All RN aircraft of the 50s were in Extra Dark Sea Grey (EDSG) and Sky. The EDSG quickly weathered to a lighter Dark Sea Grey so often that is used. Back in themid-1980's, I was very big into Gunze acrylics. They are still super paints, butI have grown to prefer enamels. Gunze was used for the colors on this aircraft. First, the model was sprayed Sky and when dry, masked off for the EDSG. As usual, I needed to do some back and forth painting and masking to catch all the glitches. The prop and spinner was painted black. For the interior, such as it was, that was painted black and the crew helmets painted yellow.

Then it was back to doing some construction. This meant gluing on the transparencies, which required some trimming to fit properly. Then they were masked off and painted EDSG to match the upper colors. The landing gear doors were painted the underside colors and the gear struts were done in aluminum. The landing gear look to be properly spindly as on the real aircraft. These items were just glued into the holes on the underside of the fuselage. As you can see from the image, there were no gear wells! What you probably can't see is that the main gear doors are molded along with the struts.

Then the bottom of threesome was painted flat black using a nice, wide brush. 

The decals themselves fit very well with no real problem. Actually the only hassle was the finlet decals. They practically disappeared once they were applied and though you can see them in the images, the light has to be just right.

The last thing done was to do a bit of detail painting for the intake and exhaust as well as to paint the exhaust stain on the aft of the aircraft. I used no clear gloss on this as the paints are semi-glossy already. You can also see that I neglected to do the wrap-around of the upper surface colors. I'll claim ignorance as I was unaware of this phenomena at the time I built the kit.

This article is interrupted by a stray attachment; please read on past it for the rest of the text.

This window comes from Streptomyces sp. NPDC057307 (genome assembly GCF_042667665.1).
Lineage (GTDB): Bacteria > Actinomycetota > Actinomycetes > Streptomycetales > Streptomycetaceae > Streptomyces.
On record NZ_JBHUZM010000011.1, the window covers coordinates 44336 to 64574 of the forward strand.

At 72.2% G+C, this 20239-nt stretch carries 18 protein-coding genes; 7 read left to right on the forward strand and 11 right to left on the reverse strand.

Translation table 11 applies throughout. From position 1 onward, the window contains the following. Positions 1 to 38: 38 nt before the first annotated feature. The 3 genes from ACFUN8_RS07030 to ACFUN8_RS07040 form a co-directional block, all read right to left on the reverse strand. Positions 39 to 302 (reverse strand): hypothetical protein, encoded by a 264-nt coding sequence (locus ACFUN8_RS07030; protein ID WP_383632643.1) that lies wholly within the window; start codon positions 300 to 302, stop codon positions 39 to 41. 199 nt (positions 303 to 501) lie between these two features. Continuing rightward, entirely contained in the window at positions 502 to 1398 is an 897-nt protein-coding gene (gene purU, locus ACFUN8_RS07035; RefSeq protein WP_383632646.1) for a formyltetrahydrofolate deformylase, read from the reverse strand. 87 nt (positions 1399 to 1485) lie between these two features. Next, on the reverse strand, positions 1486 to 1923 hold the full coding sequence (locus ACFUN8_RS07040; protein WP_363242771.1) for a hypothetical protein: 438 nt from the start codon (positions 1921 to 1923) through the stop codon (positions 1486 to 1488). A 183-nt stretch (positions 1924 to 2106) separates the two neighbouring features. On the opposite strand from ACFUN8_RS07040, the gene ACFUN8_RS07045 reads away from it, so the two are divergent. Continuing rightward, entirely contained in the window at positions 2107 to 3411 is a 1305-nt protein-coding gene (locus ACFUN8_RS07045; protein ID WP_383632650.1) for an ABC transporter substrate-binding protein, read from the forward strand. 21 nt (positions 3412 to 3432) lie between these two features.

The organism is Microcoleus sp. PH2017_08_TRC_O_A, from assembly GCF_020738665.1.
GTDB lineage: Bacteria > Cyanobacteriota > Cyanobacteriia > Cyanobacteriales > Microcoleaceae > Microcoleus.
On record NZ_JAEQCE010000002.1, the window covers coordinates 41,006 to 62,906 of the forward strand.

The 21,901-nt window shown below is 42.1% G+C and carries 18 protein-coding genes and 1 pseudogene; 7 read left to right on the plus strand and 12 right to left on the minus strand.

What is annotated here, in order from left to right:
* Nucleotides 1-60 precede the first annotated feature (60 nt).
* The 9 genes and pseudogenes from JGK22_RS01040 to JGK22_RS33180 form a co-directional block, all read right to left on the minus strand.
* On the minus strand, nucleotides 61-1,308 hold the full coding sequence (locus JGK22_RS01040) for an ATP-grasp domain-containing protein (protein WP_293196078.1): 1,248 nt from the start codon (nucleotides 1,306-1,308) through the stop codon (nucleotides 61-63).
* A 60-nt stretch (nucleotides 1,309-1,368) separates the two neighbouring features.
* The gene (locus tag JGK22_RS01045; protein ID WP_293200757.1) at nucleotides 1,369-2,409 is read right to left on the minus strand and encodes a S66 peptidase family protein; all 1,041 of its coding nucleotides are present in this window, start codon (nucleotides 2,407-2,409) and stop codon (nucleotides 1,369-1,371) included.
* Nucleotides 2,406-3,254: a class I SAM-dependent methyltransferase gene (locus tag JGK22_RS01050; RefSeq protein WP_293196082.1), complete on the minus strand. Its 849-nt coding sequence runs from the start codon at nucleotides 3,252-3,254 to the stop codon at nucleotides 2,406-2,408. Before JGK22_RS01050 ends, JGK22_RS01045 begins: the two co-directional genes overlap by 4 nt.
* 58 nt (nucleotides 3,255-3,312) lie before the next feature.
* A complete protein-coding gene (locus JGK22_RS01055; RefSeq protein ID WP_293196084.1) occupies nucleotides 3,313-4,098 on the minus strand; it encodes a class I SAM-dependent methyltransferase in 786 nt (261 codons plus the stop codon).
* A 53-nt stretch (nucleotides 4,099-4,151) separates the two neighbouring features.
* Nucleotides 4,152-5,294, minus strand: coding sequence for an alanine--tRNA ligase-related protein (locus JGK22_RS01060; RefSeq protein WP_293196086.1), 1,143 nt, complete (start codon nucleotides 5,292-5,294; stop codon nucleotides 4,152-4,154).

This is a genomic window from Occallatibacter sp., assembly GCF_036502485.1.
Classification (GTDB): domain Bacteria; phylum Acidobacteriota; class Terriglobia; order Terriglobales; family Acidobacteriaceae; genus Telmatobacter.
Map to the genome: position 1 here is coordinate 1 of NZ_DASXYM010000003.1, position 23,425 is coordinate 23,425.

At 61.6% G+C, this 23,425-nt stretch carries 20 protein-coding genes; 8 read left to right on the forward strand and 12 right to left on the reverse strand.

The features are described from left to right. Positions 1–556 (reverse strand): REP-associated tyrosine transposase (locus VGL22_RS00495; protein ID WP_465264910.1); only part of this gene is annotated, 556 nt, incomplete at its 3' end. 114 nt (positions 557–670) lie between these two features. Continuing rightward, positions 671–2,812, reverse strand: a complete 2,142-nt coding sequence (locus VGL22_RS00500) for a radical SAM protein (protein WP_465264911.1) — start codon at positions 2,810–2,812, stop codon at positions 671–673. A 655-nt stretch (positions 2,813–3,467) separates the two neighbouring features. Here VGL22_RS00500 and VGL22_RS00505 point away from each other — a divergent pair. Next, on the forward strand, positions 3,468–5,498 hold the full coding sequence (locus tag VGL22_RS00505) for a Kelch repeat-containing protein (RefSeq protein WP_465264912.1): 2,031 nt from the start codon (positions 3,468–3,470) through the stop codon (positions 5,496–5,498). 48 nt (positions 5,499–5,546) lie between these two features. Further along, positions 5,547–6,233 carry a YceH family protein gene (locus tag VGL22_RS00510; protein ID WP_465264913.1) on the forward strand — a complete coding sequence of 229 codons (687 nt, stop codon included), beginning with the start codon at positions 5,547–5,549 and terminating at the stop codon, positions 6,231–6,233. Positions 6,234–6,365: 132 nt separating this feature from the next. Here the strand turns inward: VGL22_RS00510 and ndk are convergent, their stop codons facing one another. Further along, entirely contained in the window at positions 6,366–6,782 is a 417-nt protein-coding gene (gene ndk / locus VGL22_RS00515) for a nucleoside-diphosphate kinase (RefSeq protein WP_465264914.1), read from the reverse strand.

It is hard to know if this kit will interest today's modeler. Certainly the collector will have one, but the crudity of the kit compared to what is out there today will not make it a big seller. However, it does have the benefit of being the only injected Gannet in 1/72. In 1/48 there is the superb Dynavector multimedia kit. 

I can really recommend this kit to any who are interested in the type. It would be a good one for the beginner as there are really few parts and it will make a good introduction to using filler as it needs only a bit.

I was contacted by Sten Ekedahl who pointed out a number of aftermarket goodies for this kit. I'll let him tell you about them. " is worth pointing out that Aeroclub makes a very good set of details - landing gear, wheels, gear doors, new engine front, spinner, propellers and some interior parts - in white metal for this kit which almost brings it up to "today's standards". If you want to go even further, Airwaves makes a couple of photo-etched sets, one for the interior, one for the wheel wells and recently one for the wing folds, and Falcon does some wonderful vac formed
canopies (as does Aeroclub as well) and Model Art has released very good decals for FAA Gannets. So all in all, with these additions it is possible today to make a very good and detailed model out of this basic kit. BTW Aeroclub also makes a very good conversion set for the AEW version with a completely new vacformed fuselage."

Late note: Of course, all this is now made moot by the new Trumpeter kit (2006), and by the Revell offering (2010)

November 2000

Review kit courtesy of me and my wallet!